Farmers speak out about sugar beet deal

 

The sugar beet price has been fixed at £26/t for 2010, with an extra £1/t if British Sugar and the NFU agree a longer-term contract. So is it a good deal? And what should a long-term deal look like? Mike Abram explores


William Martin, NFU sugar board chairman

william-martinWilliam Martin, says the 2010 sugar beet deal represents a fair outcome for both growers and British Sugar.

“I will definitely be growing again next year.”

He is reluctant to dwell on the tactics the NFU used this year, particularly the £34.50/t starting price for negotiations, preferring to highlight the deal as the starting point in a new relationship between the NFU and British Sugar.

“The £34.50/t represents the old way of negotiating,” he admits. “Having this annual stand off, particularly in the past couple of years, wasn’t delivering any benefit to either side.”

This admission is why both the growers and the processor are committed to forging a new relationship, one that will run until 2014 when the current EU sugar regime ends.

And there is an important carrot: Agreeing this will add an extra £1/t to the transport allowance British Sugar will pay for the 2010 crop.

But the new deal will need to addressall the long-standing grievances within the current contract, including campaign length, crowning, transport, temporary volumes and coming up with a pricing mechanism to prevent the annual stand-off.

“Let’s be honest, neither growers nor British Sugar are going to get exactly what they want; there will have to be concessions on both sides. But the final agreement needs to be fair.”

Agreeing a pricing mechanism looks like being particularly tricky, with several different options available, like a fixed price or a minimum one linked to wheat values or production costs.

sugar beet factory

“All of them are in the mix,” Mr Martin says. “Most growers appear to have an appetite for a fixed price of some sort before they plant the crop, so they know what they are getting.

“But there are pros and cons for linking it to the wheat price, for example. British Sugar knows the crop is competing for a slot in the rotation, and if it is way out of line with other crops, then farmers might not grow it. On the other hand something that slavishly follows the wheat margin is not necessarily ideal either.”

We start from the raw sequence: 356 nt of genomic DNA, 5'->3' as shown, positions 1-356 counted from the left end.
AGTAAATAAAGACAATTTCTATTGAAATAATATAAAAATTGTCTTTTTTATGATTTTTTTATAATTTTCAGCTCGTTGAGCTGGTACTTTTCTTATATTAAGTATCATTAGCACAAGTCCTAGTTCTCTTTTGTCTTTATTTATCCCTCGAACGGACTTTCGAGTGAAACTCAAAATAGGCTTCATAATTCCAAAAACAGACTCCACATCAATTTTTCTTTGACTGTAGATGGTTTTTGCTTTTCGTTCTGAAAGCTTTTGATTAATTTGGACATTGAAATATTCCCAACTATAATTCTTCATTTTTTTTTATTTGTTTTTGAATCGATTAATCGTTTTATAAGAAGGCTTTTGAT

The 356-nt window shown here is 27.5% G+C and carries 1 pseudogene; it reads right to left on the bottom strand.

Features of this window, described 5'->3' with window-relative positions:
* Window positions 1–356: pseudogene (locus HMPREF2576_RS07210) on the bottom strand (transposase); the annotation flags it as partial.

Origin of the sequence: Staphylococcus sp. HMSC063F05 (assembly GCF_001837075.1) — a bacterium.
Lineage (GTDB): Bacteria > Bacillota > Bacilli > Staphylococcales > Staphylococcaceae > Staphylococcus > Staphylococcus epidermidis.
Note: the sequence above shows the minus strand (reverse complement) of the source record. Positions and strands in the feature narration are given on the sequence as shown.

The negotiations are scheduled to run into the New Year, with the target of having a long-term deal in place by the end of March.

An independent, third-party moderator will be appointed to help keep the process on track, Mr Martin says. “Richard McDonald and Mark Carr have to agree the appointment, but it will be someone with a reasonable stature in the industry to help us meet the ambitious time scale that has been set.”


Oliver Walston, Thriplow, Cambridgeshire

oliver walstonAt a tense meeting with British Sugar and farmers at Peterborough in September, Mr Walston was one of the growers who said he wouldn’t grow beet in 2010 if the price was cut.

But the £26/t offer, plus the prospect of an extra £1/t, is enough to persuade him. “In my language, it is the same price as last year.”

He believes the £1/t was added by British Sugar as a face-saving measure. “At the Peterborough meeting, BS was saying it would pay £26/t, which was a quid less than last year. Now, it is paying £27/t. I say: Good – that’s what I was asking for. Yes, it is £1/t on transport, but I don’t care where it comes from. It’s still £27/t.

“I consider we’ve won. If there’s no agreement in six months’ time, then obviously I may have to change my mind. But I will be amazed if they don’t agree on a system.”

That deal should be based on two things, he says. “One, the growers’ costs, which British Sugar is more than happy to do, and two, the processor’s costs, which it is not.